Toddlers are becoming more interested in other people and are learning more social skills.

Toddlers aren't babies any more but they're not ‘big kids’ either. It can be a confusing and frustrating time for them and their whānau, as toddlers want to be more independent but still need to be emotionally connected with the important people in their lives.

Parents will notice their toddler is becoming more interested in the people around them as they become more outward looking. Although they enjoy the company of others, they will still be learning about social interactions. They will be copying and learning by imitating others.

Learning social skills

Toddlers are learning and practising how to get on with others. They lack self-control at this age so their relationships, especially with other children, will still require some adult supervision. Their behaviour will sometimes be impulsive and unpredictable, and they may struggle with sharing or taking turns.

It really helps them if parents and whānau are predictable, consistent and responsive, and understand their child’s developing emotional needs.

They need social interactions to test their ideas and learn about relationships but they may find this difficult. They need parents who can gently talk them through these tricky situations, acknowledging their feelings and using simple explanations to guide their behaviour – for example, ‘I know you’re very upset because Rosie’s playing with the doll you want to play with. Let’s go and choose another doll or a teddy. Maybe you and Rosie can have a tea party with your dolls, or shall we sit quietly for a while and do your favourite puzzle?’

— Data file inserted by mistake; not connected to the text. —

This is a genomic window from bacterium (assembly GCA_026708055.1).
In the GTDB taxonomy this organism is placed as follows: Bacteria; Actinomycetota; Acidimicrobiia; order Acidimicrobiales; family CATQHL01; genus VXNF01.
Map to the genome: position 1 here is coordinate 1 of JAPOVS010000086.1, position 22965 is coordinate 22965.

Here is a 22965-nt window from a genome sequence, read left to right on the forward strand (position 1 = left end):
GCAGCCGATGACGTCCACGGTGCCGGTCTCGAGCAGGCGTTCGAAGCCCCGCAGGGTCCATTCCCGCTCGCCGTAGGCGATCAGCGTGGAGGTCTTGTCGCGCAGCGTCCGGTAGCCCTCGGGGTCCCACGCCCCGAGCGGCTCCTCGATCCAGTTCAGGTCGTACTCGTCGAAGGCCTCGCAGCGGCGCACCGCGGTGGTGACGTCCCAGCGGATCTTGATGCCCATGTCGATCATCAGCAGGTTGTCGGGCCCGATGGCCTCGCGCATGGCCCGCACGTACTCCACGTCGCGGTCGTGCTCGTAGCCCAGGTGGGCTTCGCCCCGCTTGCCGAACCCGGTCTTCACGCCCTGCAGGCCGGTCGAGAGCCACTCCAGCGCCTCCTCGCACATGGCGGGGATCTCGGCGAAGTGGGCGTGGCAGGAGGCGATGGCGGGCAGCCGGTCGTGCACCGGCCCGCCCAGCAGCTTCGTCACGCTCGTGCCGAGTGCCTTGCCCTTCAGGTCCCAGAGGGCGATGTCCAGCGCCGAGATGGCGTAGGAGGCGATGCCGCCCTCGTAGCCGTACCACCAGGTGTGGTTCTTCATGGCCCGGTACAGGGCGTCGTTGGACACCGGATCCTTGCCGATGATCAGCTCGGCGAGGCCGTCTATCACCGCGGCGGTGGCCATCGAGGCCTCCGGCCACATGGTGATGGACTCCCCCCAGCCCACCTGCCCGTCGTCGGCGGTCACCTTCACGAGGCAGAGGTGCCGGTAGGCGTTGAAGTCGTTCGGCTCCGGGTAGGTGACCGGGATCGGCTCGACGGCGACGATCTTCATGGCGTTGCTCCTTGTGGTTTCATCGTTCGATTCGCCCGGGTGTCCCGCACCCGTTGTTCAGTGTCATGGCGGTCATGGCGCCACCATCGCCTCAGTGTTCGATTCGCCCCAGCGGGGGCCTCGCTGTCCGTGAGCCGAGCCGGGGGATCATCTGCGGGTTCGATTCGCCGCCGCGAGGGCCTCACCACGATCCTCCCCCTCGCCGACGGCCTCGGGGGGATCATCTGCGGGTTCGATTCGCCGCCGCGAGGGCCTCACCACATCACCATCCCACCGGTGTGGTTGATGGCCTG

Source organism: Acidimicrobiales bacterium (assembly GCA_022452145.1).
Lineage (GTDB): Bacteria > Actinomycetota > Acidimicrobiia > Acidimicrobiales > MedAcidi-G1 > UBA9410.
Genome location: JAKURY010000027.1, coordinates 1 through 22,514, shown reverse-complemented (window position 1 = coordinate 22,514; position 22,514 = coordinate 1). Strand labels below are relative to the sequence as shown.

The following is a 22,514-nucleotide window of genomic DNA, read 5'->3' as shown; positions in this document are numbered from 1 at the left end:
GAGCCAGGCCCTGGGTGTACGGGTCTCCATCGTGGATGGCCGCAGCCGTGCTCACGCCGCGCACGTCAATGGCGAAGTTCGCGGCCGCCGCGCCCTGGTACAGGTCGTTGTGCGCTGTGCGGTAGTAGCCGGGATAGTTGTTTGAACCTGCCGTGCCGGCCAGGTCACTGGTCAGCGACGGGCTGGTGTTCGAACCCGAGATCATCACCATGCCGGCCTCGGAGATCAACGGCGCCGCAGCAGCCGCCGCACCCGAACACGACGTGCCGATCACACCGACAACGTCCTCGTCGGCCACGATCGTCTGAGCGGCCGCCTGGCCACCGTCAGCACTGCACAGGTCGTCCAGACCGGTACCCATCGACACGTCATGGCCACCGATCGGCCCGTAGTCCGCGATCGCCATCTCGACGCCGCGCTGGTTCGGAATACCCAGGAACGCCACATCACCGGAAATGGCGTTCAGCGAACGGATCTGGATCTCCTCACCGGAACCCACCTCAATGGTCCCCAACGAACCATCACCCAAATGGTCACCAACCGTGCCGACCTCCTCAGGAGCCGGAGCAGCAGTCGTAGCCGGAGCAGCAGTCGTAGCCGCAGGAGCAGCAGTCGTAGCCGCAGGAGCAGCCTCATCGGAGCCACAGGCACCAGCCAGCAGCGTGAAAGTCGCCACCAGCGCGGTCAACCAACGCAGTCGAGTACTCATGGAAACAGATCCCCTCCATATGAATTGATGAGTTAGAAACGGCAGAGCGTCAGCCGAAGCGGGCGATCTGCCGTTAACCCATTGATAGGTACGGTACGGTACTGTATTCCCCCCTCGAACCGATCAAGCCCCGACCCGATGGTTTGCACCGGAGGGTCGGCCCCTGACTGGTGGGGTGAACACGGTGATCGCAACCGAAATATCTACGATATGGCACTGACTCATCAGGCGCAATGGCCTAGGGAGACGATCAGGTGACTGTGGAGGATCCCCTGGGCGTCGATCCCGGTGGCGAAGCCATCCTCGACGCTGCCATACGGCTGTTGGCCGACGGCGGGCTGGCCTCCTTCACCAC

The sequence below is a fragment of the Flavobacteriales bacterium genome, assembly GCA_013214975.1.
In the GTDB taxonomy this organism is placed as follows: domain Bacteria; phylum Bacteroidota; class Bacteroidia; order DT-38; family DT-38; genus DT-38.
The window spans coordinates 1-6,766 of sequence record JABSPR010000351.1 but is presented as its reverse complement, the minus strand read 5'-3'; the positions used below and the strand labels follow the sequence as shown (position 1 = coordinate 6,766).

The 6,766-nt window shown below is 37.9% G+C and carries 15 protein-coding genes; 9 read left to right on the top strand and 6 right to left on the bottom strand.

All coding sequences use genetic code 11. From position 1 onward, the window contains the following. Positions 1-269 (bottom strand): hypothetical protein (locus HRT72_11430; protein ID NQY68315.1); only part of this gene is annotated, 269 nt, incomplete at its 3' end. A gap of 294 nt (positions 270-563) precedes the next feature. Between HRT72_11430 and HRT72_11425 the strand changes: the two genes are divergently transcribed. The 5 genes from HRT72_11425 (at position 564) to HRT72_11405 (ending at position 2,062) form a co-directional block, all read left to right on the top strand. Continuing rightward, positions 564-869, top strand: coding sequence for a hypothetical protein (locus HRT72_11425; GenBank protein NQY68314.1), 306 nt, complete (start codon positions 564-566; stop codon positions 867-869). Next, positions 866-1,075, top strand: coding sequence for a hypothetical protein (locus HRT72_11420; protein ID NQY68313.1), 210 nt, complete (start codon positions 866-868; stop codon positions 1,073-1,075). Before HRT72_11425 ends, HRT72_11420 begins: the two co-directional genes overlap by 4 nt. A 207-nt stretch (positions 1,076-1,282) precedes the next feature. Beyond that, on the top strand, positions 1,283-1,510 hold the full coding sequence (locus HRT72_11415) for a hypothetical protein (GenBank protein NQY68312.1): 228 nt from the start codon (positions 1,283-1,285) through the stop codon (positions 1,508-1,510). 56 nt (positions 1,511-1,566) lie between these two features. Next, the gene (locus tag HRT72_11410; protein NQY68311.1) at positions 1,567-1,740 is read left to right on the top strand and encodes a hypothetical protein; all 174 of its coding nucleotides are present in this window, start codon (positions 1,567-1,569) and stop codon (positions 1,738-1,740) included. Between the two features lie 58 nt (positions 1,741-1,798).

Managing toddler behaviour

Toddlers want to be in control and call the shots, and problems can arise when they're around another child who's a similar age. Their feelings can be intense and they use their whole body to show how they're feeling.

It’s important to be specific and clear about expectations at this stage. Children live in the ‘here and now’ and it doesn't work if our instructions focus too much on the future or the past – for example, say ‘No scratching! That really hurts’ and remove the child straightaway, while comforting the other child if they need it.


Toddlers need open-ended play activities that allow for movement. They don't always need toys. Water play, play dough, sand and earth are good because tamariki can play with them on their own or they can be shared. Guessing games, dancing, chasing or hide-n-seek where everyone can join in can also work well.

Pretend play will also appeal to toddlers and suit their love of interaction and change.


When toys have to be shared, parents can try using a timer so everyone gets a fair share. In this situation a child will often find something else to explore in the meantime and may lose interest in what they really wanted a few minutes before.

Some young children can be supported to find their own solutions. For example, ‘You two seem to be having trouble sharing this pram. What can we do about it?’